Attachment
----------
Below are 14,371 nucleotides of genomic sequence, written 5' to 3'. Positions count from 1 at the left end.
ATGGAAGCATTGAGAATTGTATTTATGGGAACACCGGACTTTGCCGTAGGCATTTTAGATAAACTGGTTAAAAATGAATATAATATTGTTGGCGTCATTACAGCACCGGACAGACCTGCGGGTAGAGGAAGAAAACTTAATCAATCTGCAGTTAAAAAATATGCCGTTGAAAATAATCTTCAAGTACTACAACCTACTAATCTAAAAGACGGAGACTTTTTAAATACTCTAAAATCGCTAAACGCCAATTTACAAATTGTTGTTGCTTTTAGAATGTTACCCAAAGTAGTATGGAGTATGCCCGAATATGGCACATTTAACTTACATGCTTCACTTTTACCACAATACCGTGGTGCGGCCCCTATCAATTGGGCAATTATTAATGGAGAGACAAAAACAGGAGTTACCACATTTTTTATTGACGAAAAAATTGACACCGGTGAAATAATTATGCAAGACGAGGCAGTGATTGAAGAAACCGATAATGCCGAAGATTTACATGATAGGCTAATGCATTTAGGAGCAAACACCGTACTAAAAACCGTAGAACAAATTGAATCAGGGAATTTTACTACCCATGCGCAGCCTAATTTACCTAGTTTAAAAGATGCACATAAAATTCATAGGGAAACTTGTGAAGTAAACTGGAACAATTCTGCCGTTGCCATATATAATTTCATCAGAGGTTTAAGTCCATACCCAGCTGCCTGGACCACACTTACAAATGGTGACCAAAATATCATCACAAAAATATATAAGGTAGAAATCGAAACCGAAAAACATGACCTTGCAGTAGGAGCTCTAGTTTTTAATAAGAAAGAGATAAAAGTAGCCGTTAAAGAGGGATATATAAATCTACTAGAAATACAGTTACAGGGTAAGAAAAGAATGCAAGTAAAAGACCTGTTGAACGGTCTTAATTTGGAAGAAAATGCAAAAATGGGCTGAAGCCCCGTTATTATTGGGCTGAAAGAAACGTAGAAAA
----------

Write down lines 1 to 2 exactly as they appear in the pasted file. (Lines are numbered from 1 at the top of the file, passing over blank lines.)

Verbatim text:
Below are 14,371 nucleotides of genomic sequence, written 5' to 3'. Positions count from 1 at the left end.
ATGGAAGCATTGAGAATTGTATTTATGGGAACACCGGACTTTGCCGTAGGCATTTTAGATAAACTGGTTAAAAATGAATATAATATTGTTGGCGTCATTACAGCACCGGACAGACCTGCGGGTAGAGGAAGAAAACTTAATCAATCTGCAGTTAAAAAATATGCCGTTGAAAATAATCTTCAAGTACTACAACCTACTAATCTAAAAGACGGAGACTTTTTAAATACTCTAAAATCGCTAAACGCCAATTTACAAATTGTTGTTGCTTTTAGAATGTTACCCAAAGTAGTATGGAGTATGCCCGAATATGGCACATTTAACTTACATGCTTCACTTTTACCACAATACCGTGGTGCGGCCCCTATCAATTGGGCAATTATTAATGGAGAGACAAAAACAGGAGTTACCACATTTTTTATTGACGAAAAAATTGACACCGGTGAAATAATTATGCAAGACGAGGCAGTGATTGAAGAAACCGATAATGCCGAAGATTTACATGATAGGCTAATGCATTTAGGAGCAAACACCGTACTAAAAACCGTAGAACAAATTGAATCAGGGAATTTTACTACCCATGCGCAGCCTAATTTACCTAGTTTAAAAGATGCACATAAAATTCATAGGGAAACTTGTGAAGTAAACTGGAACAATTCTGCCGTTGCCATATATAATTTCATCAGAGGTTTAAGTCCATACCCAGCTGCCTGGACCACACTTACAAATGGTGACCAAAATATCATCACAAAAATATATAAGGTAGAAATCGAAACCGAAAAACATGACCTTGCAGTAGGAGCTCTAGTTTTTAATAAGAAAGAGATAAAAGTAGCCGTTAAAGAGGGATATATAAATCTACTAGAAATACAGTTACAGGGTAAGAAAAGAATGCAAGTAAAAGACCTGTTGAACGGTCTTAATTTGGAAGAAAATGCAAAAATGGGCTGAAGCCCCGTTATTATTGGGCTGAAAGAAACGTAGAAAA